More than 2,000 people gathered Monday night at Liberty Baptist Church in Hampton to remember a Newport News Police officer who was killed in the line of duty.
Katherine “Katie” Thyne was just 24 years old when she was killed during a traffic stop on Jan. 23.
The audience was silent and the memorial service lasted an hour and a half.
The church operations director said the capacity for the room was 2,900.
An hour before the service began, the parking lot near the church entrance was filled with rows of cars, including police cruisers.
Law enforcement agencies from Hampton Roads and officers from as far as Charleston, South Carolina and Fort Worth, Texas were there to honor Thyne.
The main entrance to the venue had two books for attendees to leave notes for Thyne and her family and wreaths donated by organizations including the Newport News Public Schools.
Inside on three television screens, photos of Thyne played along the biblical hymn, Here I am Lord.
In front of the podium was a table with two photos of Thyne: her police portrait and one of her daughter, Raegan. Between the two photos was a pair of black boots filled with red roses donated by the Boston Red Sox.
The service featured bag pipers and drummers, church hymns and prayer.
The uniforms in the room outnumbered those in plain clothes.
Police Chief Steve Drew spoke of Thyne’s compassion, her work as a coach for the youth basketball league and how she made the department better by treating people with respect.
“In our profession, it is not the number of arrests; it’s going to be the lives we touch and Katie knew that,” Drew said.
In the days following her death, the police department received support from other law enforcement agencies in Hampton Roads and the community.
Some organizations shared Thyne’s stories on social media like the Peninsula Regional Animal Shelter, where she took part in Tail Wagging Tuesdays, an initiative to get shelter animals adopted.
At a 7-Eleven on Warwick Boulevard, a donation box in Thyne’s name was at the cash register.
Northam spoke at the memorial service and offered a few words about Thyne.
“No parent should have to bury their child at 24,” Northam said. “No child should lose her mother, no police department should lose a police officer who was simply doing her job to keep the people of our city safe.”
Other people, including Thyne’s direct supervisor, Sgt. Steve Pennington, Howard Gwynn, Newport News commonwealth’s attorney and Don Reid, chaplain of the police department, reiterated how Thyne was courageous, her quirks and intoxicating personality; a hero committed to her faith who would be missed.
After some remarks, a slideshow with photos and videos of Thyne were displayed on the the screens, from a video of her graduating from the police academy to the motorcade with her American-flag draped casket.
The audience was in tears, with dozens of people dabbing their eyes, coughing or just silently staring at the screen.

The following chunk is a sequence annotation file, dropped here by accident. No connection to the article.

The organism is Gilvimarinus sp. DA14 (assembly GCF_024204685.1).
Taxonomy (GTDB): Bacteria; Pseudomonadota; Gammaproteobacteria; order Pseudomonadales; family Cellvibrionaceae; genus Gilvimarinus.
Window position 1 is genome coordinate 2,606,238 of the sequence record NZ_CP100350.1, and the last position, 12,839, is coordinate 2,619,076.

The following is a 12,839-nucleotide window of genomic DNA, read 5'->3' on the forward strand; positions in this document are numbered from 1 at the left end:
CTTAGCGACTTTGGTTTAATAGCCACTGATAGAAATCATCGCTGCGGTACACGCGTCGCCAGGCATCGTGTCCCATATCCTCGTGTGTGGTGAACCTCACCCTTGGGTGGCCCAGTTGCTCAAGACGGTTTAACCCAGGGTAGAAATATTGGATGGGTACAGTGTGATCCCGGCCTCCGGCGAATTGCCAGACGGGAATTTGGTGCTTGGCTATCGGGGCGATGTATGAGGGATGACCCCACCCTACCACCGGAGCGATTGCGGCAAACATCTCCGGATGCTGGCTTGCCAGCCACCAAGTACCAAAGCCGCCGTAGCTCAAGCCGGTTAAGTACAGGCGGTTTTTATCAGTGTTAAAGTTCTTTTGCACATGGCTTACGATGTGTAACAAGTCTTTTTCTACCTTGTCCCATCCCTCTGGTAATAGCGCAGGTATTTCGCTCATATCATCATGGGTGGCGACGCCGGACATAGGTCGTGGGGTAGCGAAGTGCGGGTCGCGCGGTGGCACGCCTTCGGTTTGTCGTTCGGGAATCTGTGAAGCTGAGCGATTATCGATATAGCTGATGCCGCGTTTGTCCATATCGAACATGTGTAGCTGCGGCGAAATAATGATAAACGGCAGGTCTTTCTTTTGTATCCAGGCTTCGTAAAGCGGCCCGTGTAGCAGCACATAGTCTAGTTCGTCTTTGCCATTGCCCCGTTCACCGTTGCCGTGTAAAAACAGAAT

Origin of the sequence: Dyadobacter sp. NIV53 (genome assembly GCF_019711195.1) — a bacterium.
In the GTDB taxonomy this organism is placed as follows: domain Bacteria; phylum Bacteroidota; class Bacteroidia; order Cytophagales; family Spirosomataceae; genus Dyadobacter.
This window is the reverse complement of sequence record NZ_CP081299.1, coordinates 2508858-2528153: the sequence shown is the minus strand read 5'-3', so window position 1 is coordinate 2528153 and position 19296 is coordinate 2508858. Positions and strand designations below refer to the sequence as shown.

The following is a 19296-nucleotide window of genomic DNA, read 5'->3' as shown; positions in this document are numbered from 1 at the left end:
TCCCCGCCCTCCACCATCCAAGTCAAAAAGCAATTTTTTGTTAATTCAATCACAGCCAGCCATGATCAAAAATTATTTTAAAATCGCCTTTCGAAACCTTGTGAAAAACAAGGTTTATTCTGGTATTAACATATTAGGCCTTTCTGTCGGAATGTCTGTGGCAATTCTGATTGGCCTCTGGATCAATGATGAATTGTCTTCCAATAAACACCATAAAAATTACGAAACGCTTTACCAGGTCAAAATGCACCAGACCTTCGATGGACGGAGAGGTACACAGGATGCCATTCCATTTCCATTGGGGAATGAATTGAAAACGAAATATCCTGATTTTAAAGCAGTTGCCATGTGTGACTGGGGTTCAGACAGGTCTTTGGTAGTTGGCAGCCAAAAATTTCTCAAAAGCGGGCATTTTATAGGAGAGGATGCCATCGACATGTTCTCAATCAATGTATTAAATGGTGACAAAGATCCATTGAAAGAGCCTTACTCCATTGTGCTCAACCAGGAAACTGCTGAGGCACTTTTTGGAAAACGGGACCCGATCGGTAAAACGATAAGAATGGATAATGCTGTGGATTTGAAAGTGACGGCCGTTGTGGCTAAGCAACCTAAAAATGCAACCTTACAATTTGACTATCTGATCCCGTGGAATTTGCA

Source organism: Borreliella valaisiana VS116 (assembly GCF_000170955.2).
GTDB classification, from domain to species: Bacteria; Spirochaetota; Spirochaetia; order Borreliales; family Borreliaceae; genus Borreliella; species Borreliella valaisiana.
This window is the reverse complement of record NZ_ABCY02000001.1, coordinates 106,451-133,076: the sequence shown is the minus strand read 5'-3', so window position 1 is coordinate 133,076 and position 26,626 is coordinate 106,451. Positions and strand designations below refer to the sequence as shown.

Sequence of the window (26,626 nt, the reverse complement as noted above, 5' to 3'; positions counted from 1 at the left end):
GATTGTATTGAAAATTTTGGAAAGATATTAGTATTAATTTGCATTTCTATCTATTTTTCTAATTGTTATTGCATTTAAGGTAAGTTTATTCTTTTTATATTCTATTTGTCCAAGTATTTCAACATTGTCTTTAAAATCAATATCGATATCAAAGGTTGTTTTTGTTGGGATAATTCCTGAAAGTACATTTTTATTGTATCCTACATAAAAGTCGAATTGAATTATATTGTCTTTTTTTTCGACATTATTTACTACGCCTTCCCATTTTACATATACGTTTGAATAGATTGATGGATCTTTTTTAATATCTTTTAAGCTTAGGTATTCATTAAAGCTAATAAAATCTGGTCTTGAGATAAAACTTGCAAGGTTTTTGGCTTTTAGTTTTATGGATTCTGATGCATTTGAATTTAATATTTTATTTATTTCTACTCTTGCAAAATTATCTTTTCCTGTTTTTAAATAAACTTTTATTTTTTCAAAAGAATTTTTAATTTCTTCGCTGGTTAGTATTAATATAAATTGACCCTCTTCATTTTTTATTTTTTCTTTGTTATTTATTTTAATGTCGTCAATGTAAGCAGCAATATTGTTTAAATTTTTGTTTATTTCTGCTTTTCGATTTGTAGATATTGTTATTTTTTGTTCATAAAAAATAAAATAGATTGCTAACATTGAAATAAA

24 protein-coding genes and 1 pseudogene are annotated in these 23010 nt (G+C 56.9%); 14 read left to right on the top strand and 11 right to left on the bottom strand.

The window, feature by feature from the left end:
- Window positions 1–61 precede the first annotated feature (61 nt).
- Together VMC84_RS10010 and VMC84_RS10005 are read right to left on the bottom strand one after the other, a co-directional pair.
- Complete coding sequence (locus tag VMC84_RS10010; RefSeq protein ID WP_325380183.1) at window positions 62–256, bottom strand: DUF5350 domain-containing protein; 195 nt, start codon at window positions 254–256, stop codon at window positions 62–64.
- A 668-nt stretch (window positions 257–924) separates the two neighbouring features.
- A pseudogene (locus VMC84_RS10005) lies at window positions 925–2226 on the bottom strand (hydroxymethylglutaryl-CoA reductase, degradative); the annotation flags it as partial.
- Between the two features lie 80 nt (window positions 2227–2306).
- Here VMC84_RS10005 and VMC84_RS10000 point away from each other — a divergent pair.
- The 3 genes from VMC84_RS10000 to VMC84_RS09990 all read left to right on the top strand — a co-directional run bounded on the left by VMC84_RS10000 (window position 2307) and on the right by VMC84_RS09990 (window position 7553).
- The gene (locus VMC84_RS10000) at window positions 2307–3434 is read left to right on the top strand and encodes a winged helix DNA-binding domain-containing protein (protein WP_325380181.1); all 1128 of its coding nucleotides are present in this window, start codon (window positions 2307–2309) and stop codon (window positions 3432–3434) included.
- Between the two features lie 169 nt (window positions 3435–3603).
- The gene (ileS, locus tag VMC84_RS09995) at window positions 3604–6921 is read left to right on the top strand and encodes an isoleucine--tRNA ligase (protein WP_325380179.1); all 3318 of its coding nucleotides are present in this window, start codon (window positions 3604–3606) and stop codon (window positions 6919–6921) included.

After a few words and prayer from Grant Etheridge, the church pastor about Thyne, the room was again silent.
A final dispatch message said Thyne served with honor, respect and courage, noting her badge number 2237.
“May you rest in peace,” the dispatcher’s voice said. “We have the watch from here.”
The memorial service ended with the somber presentation of American flags to Thyne’s loved ones.
Police officers and community members held a procession and transferred Thyne’s body from the medical examiner’s office in Norfolk to the Altmeyer Funeral Home following her death. Days later, a police motorcade escorted her to the airport for final trip to her hometown.
Thyne was buried in Lowell, Massachusetts Saturday — hundreds of officers and mourners across the nation attended her funeral, according to the Newport News Police Department’s Facebook post the next day.
Members of the NNPD led by Drew were also in attendance at the funeral.
Thyne, a Navy reservist, was from Pelham, New Hampshire. She graduated from the police academy in June 2019 before being assigned to the South Precinct in Newport News. She left behind her 2-year-old daughter, Raegan, her partner and fellow officer, Brittany Lewis, her mother, brother and stepfather. Read the entire obituary here.
On Jan. 24 at approximately 6:47 p.m. Thyne and another officer responded to a drug complaint at the 1400 block of 16th Street, authorities said.
Thyne and the other officer spoke with driver, Vernon Evander Green II, 38 of the 1300 block of 16th Street in Newport News, and the passenger, Ivy Toinette Runnells, 38 of the 700 block of Halifax Avenue in Hampton, and noticed a strong odor, police said.
Runnels was removed from the car and the officers opened the driver’s side door asking Green to step out of the vehicle. Instead, Green drove away, dragging Thyne for a block before crashing into a tree where Thyne was “pinned” between the driver’s door and the tree, police said.
Thyne was taken to Sentara General Hospital in Norfolk where she later died from her injuries.
Runnels is charged with possession of marijuana; Green is charged with murder:homicide, possession of marijuana and disregard/elude law enforcement.
He is being held at Hampton Roads Regional Jail without bond. His next court date is at the Newport News General District Court on May 13 at 10 a.m.